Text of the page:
Record Breaking MBA Pay At Stanford GSB

StanfordGSB

INDUSTRY CHOICES SHOWED AN UPTICK FOR HEALTHCARE

While interest in consulting continued to slip, falling for the fifth consecutive year, healthcare gained two points to 6% (see chart on following page). The combined consumer-related categories of consumer packaged goods, retail, and hospitality slipped a notch to 7%; similarly, the combined categories of nonprofit and government dropped a point to 6%.

Stanford said that out of 355 organizations that hired Stanford MBAs for summer and full-time positions, 93% hired just one or two students (see chart above).

ROUGHLY 16% OF THE CLASS DID THEIR OWN STARTUPS THIS YEAR

As in the previous two years, this year’s employment report includes a closer look at those who launched their own ventures. These entrepreneurs, excluded from job-seeking and compensation data in compliance with guidelines set by the MBA Career Services and Employer Alliance (CSEA), comprise 16% of the Class of 2015, down slightly from the 18% all-time high in 2013. The top three categories in which they launched ventures were consumer products and services, 14%; healthcare, 10%; and finance, 9%.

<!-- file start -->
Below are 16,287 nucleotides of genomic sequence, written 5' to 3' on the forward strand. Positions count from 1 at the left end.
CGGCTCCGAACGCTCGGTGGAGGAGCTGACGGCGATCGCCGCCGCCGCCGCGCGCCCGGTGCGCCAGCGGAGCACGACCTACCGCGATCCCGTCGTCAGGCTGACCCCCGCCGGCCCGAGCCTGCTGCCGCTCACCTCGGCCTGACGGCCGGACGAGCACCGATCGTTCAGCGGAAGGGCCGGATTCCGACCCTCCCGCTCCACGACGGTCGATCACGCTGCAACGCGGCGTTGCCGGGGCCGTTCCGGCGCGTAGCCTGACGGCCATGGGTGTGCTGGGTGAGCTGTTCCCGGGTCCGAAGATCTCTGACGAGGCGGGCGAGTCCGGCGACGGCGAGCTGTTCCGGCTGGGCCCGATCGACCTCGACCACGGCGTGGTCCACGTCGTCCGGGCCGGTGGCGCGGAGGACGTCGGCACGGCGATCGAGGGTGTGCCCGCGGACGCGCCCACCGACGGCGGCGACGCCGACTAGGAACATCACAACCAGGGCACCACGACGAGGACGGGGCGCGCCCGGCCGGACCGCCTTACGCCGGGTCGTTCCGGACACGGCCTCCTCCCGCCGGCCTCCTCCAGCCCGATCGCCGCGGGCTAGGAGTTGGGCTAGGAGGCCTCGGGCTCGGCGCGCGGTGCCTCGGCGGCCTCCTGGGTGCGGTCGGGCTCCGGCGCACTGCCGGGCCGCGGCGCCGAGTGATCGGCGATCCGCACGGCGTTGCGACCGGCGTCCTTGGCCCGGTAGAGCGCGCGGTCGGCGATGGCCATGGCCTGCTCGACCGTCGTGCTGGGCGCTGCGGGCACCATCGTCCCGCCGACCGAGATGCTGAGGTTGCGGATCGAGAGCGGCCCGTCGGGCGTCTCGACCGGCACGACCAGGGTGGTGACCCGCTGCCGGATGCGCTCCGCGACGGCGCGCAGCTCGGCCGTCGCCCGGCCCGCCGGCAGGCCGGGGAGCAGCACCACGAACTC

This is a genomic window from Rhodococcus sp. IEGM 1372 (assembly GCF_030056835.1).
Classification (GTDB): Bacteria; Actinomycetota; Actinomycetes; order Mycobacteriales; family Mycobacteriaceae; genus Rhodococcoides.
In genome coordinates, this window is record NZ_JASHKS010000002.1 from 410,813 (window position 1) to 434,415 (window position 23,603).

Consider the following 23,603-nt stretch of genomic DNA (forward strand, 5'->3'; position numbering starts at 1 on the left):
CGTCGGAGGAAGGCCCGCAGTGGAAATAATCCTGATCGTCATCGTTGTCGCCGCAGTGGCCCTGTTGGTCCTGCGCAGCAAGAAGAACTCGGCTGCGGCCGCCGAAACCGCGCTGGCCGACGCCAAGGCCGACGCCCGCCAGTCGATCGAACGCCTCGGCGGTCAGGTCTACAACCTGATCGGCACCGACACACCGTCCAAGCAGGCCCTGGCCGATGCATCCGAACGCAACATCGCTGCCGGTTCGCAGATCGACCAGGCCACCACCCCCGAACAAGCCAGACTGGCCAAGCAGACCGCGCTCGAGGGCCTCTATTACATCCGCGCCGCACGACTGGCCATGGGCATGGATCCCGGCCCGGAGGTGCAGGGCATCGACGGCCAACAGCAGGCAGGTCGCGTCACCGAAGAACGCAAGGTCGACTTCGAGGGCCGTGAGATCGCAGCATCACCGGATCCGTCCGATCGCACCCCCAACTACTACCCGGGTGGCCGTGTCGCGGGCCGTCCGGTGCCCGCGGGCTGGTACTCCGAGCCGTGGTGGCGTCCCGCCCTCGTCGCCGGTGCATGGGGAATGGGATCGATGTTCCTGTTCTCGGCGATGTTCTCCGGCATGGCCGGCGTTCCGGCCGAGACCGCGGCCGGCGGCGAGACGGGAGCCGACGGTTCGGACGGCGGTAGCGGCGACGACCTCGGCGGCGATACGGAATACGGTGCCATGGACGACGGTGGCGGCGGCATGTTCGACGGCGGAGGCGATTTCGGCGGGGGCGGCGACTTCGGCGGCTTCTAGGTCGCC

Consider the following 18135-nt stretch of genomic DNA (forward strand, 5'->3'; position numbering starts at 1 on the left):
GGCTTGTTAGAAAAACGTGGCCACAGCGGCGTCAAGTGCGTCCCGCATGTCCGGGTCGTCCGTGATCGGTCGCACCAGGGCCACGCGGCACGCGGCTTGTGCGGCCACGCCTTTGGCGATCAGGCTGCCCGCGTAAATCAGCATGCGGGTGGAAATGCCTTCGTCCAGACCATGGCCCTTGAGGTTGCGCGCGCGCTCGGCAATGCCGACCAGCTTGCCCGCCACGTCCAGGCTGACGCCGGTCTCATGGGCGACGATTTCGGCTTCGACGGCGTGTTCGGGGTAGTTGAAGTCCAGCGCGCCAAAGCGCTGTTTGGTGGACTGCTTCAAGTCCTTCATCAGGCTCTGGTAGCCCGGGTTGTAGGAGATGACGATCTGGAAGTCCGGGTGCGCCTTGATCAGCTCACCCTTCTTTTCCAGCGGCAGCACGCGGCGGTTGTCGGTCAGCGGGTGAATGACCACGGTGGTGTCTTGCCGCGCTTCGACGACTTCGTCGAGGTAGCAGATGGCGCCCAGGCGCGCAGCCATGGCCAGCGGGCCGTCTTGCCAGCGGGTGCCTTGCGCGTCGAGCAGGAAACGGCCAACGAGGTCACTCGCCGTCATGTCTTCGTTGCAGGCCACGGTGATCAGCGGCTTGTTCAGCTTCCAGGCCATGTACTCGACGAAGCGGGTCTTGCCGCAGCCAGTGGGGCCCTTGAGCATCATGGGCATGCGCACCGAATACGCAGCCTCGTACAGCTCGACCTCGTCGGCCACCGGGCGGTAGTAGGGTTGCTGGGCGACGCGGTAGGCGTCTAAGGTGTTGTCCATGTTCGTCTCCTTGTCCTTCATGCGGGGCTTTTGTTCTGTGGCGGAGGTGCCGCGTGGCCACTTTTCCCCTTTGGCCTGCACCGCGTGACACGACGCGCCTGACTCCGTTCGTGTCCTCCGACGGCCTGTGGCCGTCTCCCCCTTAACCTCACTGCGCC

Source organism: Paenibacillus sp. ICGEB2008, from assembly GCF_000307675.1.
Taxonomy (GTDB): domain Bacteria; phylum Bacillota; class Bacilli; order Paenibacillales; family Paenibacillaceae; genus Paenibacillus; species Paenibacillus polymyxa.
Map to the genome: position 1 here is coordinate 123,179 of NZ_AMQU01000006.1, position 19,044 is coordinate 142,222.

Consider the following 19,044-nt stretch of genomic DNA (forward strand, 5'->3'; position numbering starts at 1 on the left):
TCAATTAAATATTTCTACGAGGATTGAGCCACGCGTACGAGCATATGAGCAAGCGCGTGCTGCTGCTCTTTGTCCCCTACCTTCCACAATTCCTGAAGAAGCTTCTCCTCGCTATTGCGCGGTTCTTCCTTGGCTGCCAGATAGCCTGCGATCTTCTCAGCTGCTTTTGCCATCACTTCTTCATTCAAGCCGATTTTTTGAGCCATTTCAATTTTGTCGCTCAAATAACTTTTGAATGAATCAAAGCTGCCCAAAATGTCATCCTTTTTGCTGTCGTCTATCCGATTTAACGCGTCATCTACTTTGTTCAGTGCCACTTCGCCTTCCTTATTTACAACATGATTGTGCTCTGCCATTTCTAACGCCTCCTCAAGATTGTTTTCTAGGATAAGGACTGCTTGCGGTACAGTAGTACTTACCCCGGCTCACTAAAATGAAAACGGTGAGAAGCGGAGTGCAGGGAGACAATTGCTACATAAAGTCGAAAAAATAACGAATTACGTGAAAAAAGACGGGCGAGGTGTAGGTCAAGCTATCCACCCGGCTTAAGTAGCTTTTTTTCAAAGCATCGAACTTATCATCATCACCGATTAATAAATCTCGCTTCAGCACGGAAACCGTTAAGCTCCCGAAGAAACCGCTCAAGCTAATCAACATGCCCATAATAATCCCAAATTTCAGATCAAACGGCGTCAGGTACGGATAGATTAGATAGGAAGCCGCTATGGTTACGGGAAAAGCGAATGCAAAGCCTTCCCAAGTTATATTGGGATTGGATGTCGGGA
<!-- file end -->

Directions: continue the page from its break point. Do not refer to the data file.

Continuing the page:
While a 60% majority of the entrepreneurs stayed on the West Coast, 28% started their companies outside the U.S. Notably, the percentage of international entrepreneurs (20% of the class) outpaced the percentage of U.S. entrepreneurs (15%). As an alternative to starting their own companies, many internationals were interested in joining startups. But the tendency for these employers to hire “just in time,” coupled with an H-1B visa process that does not favor startups, made the search process more difficult for international students. Job acceptances three months out decreased to 82% from 89% last year. “This job-seeking pool is such a small size, the actions of a handful of students constitute the percentage difference,” said Richard.